President Muhammadu Buhari returned to Nigeria on Saturday, August 19th after more than a 100 days away from the country he was elected to lead in 2015.
Excited about the news of his return, some citizens took to the streets to welcome their president, as his motorcade drove from the Nnamdi Azikiwe International Airport, Abuja to the Aso Rock Presidential Villa.
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Later on Monday, Buhari addressed his countrymen in a nationwide broadcast. He began by expressing his delight to be back home and thanking Nigerians for their prayers.
He also condemned the activities of the Biafra separatist movement and urged his security chiefs to intensify efforts at tackling the resurgence of the Boko Haram terror group in the northeast of the country.
The President then finished his 8-minute address by calling on citizens to forget their differences and work together for the country’s collective interest and reinstating that “Nigeria’s unity was not negotiable”
President Buhari however chose to remain uncomfortably silent about his illness, which has kept him away from the country for the better part of 2017.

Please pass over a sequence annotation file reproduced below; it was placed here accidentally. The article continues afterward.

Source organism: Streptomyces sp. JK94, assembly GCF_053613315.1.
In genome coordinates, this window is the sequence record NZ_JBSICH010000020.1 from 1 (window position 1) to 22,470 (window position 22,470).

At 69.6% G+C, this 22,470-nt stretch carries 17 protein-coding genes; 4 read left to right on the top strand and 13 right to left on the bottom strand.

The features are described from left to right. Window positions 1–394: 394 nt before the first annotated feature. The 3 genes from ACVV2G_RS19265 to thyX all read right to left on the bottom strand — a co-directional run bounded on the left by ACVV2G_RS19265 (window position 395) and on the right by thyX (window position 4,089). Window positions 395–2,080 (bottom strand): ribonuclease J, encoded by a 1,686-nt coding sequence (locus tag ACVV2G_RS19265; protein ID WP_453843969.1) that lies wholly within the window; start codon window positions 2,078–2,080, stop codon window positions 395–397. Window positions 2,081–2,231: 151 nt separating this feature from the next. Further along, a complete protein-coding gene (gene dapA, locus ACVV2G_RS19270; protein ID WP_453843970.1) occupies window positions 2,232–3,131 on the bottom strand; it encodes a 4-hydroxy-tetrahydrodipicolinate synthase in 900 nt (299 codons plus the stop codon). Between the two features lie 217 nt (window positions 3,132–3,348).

In the second week of January, President Buhari departed Nigeria for the UK, in what would be the first of two lengthy stays at a London hospital.
Ahead of his departure, Buhari’s media aides issued a statement telling Nigerians the president would be away from the country for few days on a brief “medical vacation”.
On his return, Buhari, 74, admitted that he had been seriously sick, but gave no further details about his health condition.
In May, Buhari again travelled to London to receive “further medical checks”, this time, he was away for 3 months until his return last weekend.
The exact nature of President Buhari’s illness and his ability to continue in his capacity as president is a hot topic for many Nigerians and the subject of much speculation.
There have been repeated calls on him to take the high road and resign if he can no longer cope with the physical and mental rigor of leading Africa’s most populous country.
Indeed, Buhari’s return on Saturday came in the wake of a series of protests and sit-ins by civil society groups demanding his immediate return or resignation.
It must however be said that due to the patronage that comes with the office of the president and the unique nature of Nigerian politics, which is framed by religion and ethnicity, there is a zero percent chance of Mr. Buhari ever handing in his resignation and every Nigerian knows this for a fact.
Even so, it would have cost Buhari nothing to use the occasion of his first address to the nation, after a three-month absence to open up to Nigerians about the true state of his health.
To many Nigerians, Buhari’s address was without doubt condescending and dismissive of their rights to know the true state of health of a democratically elected president.
Oby Ezekwesili, the convener of the #BringBackOurGirls movement and an erstwhile supporter of Mr. Buhari’s government, best summed up the mood of the nation when she described the speech as a case of a missed opportunity.